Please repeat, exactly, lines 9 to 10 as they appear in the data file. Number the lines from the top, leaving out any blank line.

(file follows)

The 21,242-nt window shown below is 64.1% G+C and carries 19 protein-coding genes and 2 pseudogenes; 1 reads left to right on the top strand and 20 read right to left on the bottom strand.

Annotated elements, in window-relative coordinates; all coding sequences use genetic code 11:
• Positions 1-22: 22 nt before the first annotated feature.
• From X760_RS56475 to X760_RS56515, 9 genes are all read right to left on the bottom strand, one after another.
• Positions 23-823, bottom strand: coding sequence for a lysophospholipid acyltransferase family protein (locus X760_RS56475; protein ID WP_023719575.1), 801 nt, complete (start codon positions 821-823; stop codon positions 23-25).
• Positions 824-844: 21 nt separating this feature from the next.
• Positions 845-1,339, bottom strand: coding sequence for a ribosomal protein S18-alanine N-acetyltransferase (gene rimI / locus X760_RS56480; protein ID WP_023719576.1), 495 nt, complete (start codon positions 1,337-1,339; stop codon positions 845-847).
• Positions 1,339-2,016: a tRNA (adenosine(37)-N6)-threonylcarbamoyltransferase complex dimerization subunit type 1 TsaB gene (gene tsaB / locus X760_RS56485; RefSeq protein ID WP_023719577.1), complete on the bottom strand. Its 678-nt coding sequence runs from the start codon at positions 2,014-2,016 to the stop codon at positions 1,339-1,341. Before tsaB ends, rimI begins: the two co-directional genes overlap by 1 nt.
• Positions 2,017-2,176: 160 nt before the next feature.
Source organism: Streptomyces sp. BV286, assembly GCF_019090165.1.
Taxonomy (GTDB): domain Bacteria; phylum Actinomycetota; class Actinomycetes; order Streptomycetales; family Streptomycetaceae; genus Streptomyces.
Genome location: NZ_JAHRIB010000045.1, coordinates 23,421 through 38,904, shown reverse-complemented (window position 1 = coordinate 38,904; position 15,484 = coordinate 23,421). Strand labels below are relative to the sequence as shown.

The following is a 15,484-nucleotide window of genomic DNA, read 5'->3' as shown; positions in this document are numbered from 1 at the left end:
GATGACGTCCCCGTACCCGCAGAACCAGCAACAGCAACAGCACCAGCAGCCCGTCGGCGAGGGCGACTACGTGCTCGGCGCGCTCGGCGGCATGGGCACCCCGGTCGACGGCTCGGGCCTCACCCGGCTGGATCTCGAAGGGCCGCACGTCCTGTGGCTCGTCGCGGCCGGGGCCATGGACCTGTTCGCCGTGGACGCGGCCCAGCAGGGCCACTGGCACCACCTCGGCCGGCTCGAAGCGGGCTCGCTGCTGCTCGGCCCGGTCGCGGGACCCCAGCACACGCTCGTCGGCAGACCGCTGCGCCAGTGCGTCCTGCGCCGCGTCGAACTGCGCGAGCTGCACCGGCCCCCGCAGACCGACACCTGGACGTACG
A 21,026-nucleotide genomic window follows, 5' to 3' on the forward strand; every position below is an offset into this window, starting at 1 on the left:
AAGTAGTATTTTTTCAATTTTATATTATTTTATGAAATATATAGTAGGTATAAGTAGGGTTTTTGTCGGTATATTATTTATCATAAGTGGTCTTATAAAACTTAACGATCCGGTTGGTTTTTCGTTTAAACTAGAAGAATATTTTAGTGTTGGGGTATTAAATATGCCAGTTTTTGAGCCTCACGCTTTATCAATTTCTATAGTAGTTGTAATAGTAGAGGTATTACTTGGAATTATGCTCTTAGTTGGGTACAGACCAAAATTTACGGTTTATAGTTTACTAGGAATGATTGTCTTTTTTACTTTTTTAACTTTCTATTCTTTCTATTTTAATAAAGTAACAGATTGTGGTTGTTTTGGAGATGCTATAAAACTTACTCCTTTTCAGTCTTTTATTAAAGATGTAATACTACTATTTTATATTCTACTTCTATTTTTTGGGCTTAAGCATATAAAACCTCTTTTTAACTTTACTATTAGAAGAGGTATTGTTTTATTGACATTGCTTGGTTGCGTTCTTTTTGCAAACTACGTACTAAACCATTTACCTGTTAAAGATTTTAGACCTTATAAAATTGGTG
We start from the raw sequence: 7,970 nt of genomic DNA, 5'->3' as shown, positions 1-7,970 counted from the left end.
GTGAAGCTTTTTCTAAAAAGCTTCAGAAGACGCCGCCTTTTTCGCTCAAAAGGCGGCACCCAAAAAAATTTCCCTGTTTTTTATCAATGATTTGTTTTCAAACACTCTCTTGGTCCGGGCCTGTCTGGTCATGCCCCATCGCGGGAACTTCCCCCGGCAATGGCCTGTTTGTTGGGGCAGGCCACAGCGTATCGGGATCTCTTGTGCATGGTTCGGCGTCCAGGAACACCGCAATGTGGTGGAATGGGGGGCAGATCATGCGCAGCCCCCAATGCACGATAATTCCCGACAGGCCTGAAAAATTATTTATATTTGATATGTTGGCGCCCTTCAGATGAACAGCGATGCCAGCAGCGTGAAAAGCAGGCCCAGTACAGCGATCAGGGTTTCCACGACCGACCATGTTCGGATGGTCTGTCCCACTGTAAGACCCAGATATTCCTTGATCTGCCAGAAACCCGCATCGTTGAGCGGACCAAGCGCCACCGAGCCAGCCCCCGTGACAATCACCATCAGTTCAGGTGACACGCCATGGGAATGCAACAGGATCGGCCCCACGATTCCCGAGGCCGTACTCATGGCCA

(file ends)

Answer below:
• Positions 2,017-2,176: 160 nt before the next feature.
Source organism: Streptomyces sp. BV286, assembly GCF_019090165.1.